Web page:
WIS Presents: The Boston Years XIV

Whew! This one’s gonna be a long one. Something was in the air on both sides of the Atlantic come 1990, that’s for sure. The 80s MTV pop scene was dying a slow death (or at least its rock-influenced version, at any rate), and that left the playing field wide open for all sorts of rock genres to come sliding into people’s consciousness. This could be considered the golden age for alt-rock radio, especially now that stations like WFNX were leading the way in metro Boston and other cities were joining in.

And against all expectations, I actually had somewhat of a social life! It wasn’t all that active to be sure, but I’d met some cool people on my floor that I could spend time with instead of wallowing in self-pity in my dorm room, heh. We’d hang out in our rooms, go to all-ages shows on Landsdowne Street, watch Twin Peaks and compare notes afterwards, make goofy art videos, and so on. And I met this budding actor named Jon who lived just across the hall — not to be confused with the John who lived next door — who’d pretty much be my frenemy for the next four years. [More about which below.]

Buffalo Tom, “Birdbrain” single, released 1 October 1990. This Boston band had an extremely loyal local following and played the long game to certain success in the mid-90s. This single broke them locally with is chunky riffs and memorable lyrics. [And we Bostonians had a good laugh when we watched this video and recognized the shirtless guy in the back of the truck was shot in the Sumner Tunnel!]

Alien Sex Fiend, Curse, released 1 October 1990. Goth industrial weirdness rarely ever made it past its specialty shows and dance nights at Central Square in Cambridge, but somehow ASF’s “Now I’m Feeling Zombified” single made it to multiple playlists, partly because it was just so damn bizarre.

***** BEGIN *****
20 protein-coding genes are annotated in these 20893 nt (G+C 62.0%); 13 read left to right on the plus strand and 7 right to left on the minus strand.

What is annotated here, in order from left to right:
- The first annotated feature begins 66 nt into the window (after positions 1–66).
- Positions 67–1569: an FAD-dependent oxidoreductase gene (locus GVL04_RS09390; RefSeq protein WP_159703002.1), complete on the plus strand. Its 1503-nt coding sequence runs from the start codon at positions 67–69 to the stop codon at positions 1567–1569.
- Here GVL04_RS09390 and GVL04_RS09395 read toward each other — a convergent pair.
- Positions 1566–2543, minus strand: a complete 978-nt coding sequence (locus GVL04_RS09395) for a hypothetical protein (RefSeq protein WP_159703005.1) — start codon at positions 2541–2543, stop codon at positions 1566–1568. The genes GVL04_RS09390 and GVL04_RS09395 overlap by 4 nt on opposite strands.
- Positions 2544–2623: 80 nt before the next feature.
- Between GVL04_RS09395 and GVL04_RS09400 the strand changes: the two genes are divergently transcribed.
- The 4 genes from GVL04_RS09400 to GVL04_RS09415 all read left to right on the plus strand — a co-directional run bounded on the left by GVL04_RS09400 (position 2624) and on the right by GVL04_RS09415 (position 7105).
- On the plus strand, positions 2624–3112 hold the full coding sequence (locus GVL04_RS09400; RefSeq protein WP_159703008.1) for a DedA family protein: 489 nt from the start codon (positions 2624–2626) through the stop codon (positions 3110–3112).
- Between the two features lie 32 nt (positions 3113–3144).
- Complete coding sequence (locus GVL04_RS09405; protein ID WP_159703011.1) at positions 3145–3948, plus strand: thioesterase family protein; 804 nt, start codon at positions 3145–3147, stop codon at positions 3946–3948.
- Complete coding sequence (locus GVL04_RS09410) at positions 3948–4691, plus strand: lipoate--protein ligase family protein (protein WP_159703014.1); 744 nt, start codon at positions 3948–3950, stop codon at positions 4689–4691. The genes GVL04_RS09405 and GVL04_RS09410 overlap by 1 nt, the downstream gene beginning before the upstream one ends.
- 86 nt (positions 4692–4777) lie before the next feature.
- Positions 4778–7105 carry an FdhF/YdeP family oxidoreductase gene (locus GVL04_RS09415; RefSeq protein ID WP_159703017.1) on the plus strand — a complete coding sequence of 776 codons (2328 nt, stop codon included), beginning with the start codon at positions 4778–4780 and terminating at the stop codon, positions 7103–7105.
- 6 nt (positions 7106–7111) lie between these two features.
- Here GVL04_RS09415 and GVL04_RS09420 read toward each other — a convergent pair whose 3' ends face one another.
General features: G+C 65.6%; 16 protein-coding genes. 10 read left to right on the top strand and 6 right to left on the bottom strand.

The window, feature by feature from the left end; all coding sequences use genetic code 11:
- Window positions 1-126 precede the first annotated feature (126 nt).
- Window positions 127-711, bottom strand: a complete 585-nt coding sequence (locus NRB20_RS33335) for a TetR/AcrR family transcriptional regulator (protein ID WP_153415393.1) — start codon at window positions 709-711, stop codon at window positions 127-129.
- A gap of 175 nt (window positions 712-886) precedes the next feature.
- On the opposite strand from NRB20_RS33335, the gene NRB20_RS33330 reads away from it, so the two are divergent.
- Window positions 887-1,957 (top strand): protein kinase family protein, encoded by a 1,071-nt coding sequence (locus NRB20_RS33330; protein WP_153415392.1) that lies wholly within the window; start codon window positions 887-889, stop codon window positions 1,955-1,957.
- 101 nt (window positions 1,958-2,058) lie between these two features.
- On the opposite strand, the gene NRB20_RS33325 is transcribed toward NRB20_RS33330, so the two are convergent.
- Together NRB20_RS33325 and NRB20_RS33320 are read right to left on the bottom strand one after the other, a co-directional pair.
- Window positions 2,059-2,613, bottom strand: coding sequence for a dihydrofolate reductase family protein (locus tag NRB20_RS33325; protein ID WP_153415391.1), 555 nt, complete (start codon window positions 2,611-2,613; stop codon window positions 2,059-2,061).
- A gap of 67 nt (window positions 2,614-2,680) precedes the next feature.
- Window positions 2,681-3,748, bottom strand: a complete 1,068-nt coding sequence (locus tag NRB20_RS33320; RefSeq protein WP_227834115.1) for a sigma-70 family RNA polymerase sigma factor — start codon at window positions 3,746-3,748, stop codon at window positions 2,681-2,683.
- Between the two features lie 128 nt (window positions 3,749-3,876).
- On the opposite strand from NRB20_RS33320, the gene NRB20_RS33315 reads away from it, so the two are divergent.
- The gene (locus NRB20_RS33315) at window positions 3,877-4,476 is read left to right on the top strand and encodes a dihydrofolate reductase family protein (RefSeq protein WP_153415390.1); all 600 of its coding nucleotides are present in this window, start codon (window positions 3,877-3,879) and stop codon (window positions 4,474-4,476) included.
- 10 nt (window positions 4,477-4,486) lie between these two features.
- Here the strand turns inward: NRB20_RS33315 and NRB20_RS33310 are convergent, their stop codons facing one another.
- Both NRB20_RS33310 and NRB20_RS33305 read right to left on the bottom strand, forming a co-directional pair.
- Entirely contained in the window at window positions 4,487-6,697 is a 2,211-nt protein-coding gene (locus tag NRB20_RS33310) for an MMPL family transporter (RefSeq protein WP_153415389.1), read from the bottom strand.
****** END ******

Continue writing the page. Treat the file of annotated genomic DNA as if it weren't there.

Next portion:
The Sisters of Mercy, “More” single, released 1 October 1990. After waiting multiple years for Andrew Eldritch’s next move, he surprised everyone by not only working once again with Jim Steinman for the single “More”, he also hired Sigue Sigue Sputnik/Generation X bassist Tony James to join the band. It might not be as epic-goth as “This Corrosion”, but it’s still a great song.

Miles Dethmuffen, Nine-Volt Grape, released 1 October 1990. This too was a Boston band and yet it was my friend Chris who introduced me to them from his seeing them at UMass Amherst. Somewhat similar to the jangly Athens GA sound, they didn’t stick around long, but this album did get some airplay here and there on college radio.

The La’s, The La’s, released 1 October 1990. …and here it is, one of my top favorite albums of all time, and I’m sure it’s on many others’ lists as well. Why is it so beloved? It could be the beautiful simplicity of its folky songwriting, its lost-in-time retro feel, its quintessentially British references, its occasional forays into light psychedelia and garage rock. It could also be that “There She Goes” was such a tremendous hit that you still hear it on several stations to this day. And yes, I still highly recommend having it in your collection.

Information Society, Hack, released 5 October 1990. InSoc’s sophomore album may not have reached the heights of their debut, and it may be slightly too long, but it’s such a fun listen that I love it anyway! It’s my favorite of their early records, and there are several great deep cuts worth checking out. This got some serious Walkman play for a number of years.

Hindu Love Gods, Hindu Love Gods, released 5 October 1990. A side project between Bill Berry, Mike Mills and Peter Buck of REM with singer Warren Zevon, this album sounds more like rough jam demos than anything else, but it’s a super fun record that shows just how much the foursome love playing. Their Prince cover ended up getting some significant airplay as well.

Goo Goo Dolls, Hold Me Up, released 5 October 1990. Well before “Name” and “Iris” shot them into the stratosphere, this trio’s sound was more fun and punky, and this album was a favorite on college radio. It’s interesting to hear these early songs just to see how much they’d evolved.

The Charlatans UK, Some Friendly, released 8 October 1990. A Britpop staple that doesn’t quite fit most others in its genre, the Charlatans were more about the laid back grooviness of it all. This album sounds less like something you’d hear at the Hacienda and more something you’d hear on the boombox in your bedsit. Not that that’s a bad thing — this album is a mood that lets you relax and bliss out a bit.